Players are part of A team but are they really part of THE team

‘Coming at anyone with an attitude of “I’m right, you’re wrong” assumes that they’re of rational mind. We must establish communication. Ascertain demands, concede nothing, reject nothing, just listen. Listen to what he has to say. Try understanding him instead of trying to dominate him. Look for common ground. Find commonality. And if it feels like you’re buying time, well… that’s because you are. But it’s the key to making the perp feel heard.’ Mindhunter Episode 1, Season 1.

One of the opening scenes from the TV show, Mindhunter was very interesting from the perspective of dealing with people. And for me, how it relates to the coach player relationship. The dynamic between players and management is ever evolving. What was once a teacher/pupil type relationship, has now evolved into a much more balanced relationship, you may even call it a partnership. A partnership that both groups have a vested interest in.

Some mentors still cling to the way it was for them as players, not knowing any other way. “Didn’t it work for us the year we won the county” and such phrases used to make negate any progressive discussion. It was a one-way flow of information from top to bottom. Power was held by the man at the top and if someone didn’t like it “they know where the door is”. It was borne from a time, where leadership was misunderstood by those who were given the role.

Players today are very different from players 20 years ago. With the advent of social media and the greater ease to access information, players now are more educated in their sports than ever before. Players now know more about the sport than a lot of mentors. Twitter, YouTube, Podcasts, Blogs etc are all freely available from all over the world on a range of topics and those interested in up skilling their own knowledge, can now do so on their own time. They are studying video, looking for stats, identifying current trends, speaking to friends from other clubs/counties, looking for ways to enhance their performance and subsequently the performance of their team. They feel that they are entitled to a say on how things should be done, They are right! For groups to prosper, everyone must be pulling in the same direction, with the goal of getting to a certain point together.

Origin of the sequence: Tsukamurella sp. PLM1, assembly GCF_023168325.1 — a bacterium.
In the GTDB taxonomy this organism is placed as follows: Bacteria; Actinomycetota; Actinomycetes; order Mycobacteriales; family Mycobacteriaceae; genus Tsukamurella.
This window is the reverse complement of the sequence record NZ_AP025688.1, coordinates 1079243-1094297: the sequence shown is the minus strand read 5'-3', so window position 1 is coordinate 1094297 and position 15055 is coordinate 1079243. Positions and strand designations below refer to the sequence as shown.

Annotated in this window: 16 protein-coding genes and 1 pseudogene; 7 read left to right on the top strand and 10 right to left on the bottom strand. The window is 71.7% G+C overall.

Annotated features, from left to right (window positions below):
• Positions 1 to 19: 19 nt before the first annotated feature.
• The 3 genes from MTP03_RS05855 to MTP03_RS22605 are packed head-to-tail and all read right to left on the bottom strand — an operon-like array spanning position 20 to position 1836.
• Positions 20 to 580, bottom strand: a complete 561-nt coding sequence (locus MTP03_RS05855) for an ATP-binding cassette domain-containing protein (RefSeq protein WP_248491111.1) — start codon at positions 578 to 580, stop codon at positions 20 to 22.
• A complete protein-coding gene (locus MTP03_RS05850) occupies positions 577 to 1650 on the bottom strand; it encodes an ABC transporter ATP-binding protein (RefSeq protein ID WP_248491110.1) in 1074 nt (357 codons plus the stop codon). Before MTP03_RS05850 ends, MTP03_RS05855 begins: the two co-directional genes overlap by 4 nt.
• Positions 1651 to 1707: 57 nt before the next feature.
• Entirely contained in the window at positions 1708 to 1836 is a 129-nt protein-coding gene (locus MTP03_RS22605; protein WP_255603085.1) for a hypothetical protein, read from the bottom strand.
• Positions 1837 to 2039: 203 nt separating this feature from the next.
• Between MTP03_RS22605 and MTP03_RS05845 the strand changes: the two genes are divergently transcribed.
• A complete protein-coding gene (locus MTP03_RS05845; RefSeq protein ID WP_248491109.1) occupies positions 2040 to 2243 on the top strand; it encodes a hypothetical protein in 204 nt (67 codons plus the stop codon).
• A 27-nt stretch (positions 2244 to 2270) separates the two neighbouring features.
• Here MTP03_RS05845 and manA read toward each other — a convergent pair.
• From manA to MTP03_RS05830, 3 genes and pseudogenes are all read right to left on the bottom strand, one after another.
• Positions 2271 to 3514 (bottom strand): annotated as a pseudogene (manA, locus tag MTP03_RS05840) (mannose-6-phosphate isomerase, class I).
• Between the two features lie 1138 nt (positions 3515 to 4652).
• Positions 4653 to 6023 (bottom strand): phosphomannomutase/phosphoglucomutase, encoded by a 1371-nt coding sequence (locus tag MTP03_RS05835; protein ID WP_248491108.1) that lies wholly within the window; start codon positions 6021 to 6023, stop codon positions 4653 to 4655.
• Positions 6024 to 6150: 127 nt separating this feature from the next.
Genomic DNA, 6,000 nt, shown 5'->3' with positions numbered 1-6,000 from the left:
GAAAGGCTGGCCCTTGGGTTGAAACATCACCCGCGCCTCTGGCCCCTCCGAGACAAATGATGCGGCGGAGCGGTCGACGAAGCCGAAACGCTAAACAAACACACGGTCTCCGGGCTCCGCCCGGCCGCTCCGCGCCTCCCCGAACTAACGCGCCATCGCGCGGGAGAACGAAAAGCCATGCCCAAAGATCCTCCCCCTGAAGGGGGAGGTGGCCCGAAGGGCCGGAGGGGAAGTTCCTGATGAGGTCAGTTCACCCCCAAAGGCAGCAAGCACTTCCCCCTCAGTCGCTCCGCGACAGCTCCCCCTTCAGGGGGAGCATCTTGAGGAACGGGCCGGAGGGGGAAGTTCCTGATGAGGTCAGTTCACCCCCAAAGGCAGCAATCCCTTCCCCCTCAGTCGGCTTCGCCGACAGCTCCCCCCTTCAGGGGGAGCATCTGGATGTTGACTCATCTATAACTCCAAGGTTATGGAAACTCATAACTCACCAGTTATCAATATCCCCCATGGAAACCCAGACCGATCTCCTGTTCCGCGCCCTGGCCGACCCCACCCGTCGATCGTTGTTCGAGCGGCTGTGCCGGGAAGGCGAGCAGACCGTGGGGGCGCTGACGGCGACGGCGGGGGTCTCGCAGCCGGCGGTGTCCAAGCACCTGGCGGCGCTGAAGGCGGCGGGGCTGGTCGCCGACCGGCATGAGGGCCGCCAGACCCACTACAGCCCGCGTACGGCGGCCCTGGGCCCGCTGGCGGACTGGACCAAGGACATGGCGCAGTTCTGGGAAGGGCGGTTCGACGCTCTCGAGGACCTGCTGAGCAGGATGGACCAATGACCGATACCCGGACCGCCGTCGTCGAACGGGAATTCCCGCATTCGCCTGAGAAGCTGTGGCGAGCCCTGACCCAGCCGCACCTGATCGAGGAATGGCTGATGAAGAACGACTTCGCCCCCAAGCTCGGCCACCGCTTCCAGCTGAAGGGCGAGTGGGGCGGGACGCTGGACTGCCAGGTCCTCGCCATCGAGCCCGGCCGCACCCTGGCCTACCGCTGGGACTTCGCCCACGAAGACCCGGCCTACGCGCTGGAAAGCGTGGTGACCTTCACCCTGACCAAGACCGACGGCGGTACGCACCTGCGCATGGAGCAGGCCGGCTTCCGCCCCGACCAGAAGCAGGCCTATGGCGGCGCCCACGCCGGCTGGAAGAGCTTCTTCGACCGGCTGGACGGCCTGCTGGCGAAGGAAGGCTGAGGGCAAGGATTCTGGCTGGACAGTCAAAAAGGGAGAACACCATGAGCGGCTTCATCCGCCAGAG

Today’s players expect more from coaches. They are not happy to do drills for the sake of doing drills. They want to know why they are doing it and how does it benefit them. Is there not a way this exercise could be altered to challenge me more? How does this apply to a match? Why are we doing this? They want to ensure there is a purpose to what they are doing. If they are going training twice a week collectively and another 2 times on their own, they want to make sure it is worth their while.

You, as a coach must engage with them. Ask for feedback. Review matches. Reflect on you coaching sessions. Seek out their opinions. Ask for advice. Initiate discussion. Adapt and improve. “Just because it works, doesn’t mean it can’t be improved”.

Players are part of A team but are they really part of THE team. If they are intrinsically motivated to improve as an individual, for the team, only then will they have 100% buy in to the process. When players see their efforts matched by everyone else involved, then they are satisfied. Time is a precious commodity these days and if someone feels their time is being wasted, then they will be quick enough to use it elsewhere.

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